The Rev. Dr. Martin Luther King Jr. was never a solitary, mythical figure during the civil rights movement, and people involved in the struggle today should not look for such a leader. Instead, we should look for the leader within and the leaders all around us, who emerge from the ground up, says the dean of the faculty at Christian Theological Seminary.
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The Rev. Alvin Edwards (left) visits with the Rev. Alvin Horton, pastor of First United Methodist Church, during a meeting of the Charlottesville Clergy Collective.
Photo by Richard Lord
When crisis hit Charlottesville last summer, local clergy were prepared to help lead, thanks in part to newly rebuilt relationships and trust, says the leader of the Charlottesville Clergy Collective.
In the aftermath of the mass shooting in Las Vegas, a homiletics professor and UMC pastor finds an important message in the parable of the vineyard owner’s son: Enough is enough. God did not mean for us to live this way.
The Rev. Sharon Risher became an advocate for gun safety after her mother was killed in the Emanuel AME Church massacre. Photo courtesy of Sharon Risher
A pastor whose mother and cousins were killed at Emanuel AME Church in Charleston speaks out for Everytown for Gun Safety, saying God gives us not only prayer but motivation and willingness to take action.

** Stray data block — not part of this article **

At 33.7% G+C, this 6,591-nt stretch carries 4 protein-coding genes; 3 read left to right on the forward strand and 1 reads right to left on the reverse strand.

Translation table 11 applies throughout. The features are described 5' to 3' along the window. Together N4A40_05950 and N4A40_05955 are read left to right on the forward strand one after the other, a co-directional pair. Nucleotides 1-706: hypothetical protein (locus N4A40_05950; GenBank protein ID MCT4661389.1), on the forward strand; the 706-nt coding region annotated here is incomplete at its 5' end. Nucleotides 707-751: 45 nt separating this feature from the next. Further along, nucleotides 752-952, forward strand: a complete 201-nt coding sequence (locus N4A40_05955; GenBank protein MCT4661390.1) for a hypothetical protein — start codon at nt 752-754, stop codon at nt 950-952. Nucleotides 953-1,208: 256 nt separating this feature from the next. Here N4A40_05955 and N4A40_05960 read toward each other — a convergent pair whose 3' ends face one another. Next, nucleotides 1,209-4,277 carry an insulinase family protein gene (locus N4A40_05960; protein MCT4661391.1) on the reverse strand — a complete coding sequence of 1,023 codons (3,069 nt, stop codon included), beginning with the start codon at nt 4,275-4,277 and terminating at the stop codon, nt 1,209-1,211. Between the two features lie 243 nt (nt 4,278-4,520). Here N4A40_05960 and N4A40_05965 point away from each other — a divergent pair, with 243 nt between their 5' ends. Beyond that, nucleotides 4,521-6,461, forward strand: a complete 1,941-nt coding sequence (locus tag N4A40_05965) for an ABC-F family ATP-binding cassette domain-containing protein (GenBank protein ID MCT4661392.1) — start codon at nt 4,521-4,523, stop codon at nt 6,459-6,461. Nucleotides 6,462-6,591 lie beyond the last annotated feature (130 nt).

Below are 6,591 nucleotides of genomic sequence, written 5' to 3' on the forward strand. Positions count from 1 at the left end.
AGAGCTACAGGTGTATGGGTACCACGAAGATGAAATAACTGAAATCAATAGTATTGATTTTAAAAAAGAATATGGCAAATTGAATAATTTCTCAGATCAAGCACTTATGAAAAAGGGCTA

Photographs and other items from the Abraham Joshua Heschel archive, including a 1935 Nazi-issued work permit. Courtesy of Abraham Joshua Heschel Papers, David M. Rubenstein Rare Book & Manuscript Library, Duke University
Today’s Christians face a troubled world, writes a Baptist pastor and activist. Will they have the spiritual audacity to change it?
Gun violence is sickeningly common, and Christian leaders often are called upon to respond when it happens. Here are resources from the Faith & Leadership archives to help in that difficult task.
Volunteers help evacuate people from a flooded neighborhood near Buffalo Bayou in Houston.
The most culturally diverse city in the nation has responded to the floodwaters of Hurricane Harvey by serving and sacrificing for others, writes a Houston church leader.
The Revs. Zac Koons (center) and David Peters lead veterans in prayer at an Episcopal Veterans Fellowship healing service. Photos by Brian Diggs
Drawing on ancient religious practices and the latest research on “moral injury,” the Episcopal Veterans Fellowship is building a community of healing and reconciliation for military veterans.
Charlottesville clergy and others -- such as activist and social critic Cornel West, third from left -- marched in opposition to the white supremacist rally in Charlottesville, Viriginia, which resulted in violent clashes. Photo by Sandi Bachom
Three people who were part of the organized religious opposition to a white nationalist rally in Charlottesville, Virginia, share their experiences.
The Rev. Elaine Ellis Thomas, center with red stole, is flanked by two local rabbis in a procession of clergy and others. The group included Charlottesville Vice Mayor Wes Bellamy, wearing white t-shirt and jeans, who called for the statue of Robert E. Lee to be removed. Photo courtesy of Elaine Ellis Thomas
A participant in the clergy response to the Charlottesville “Unite the Right” rally on Aug. 12 shares her story.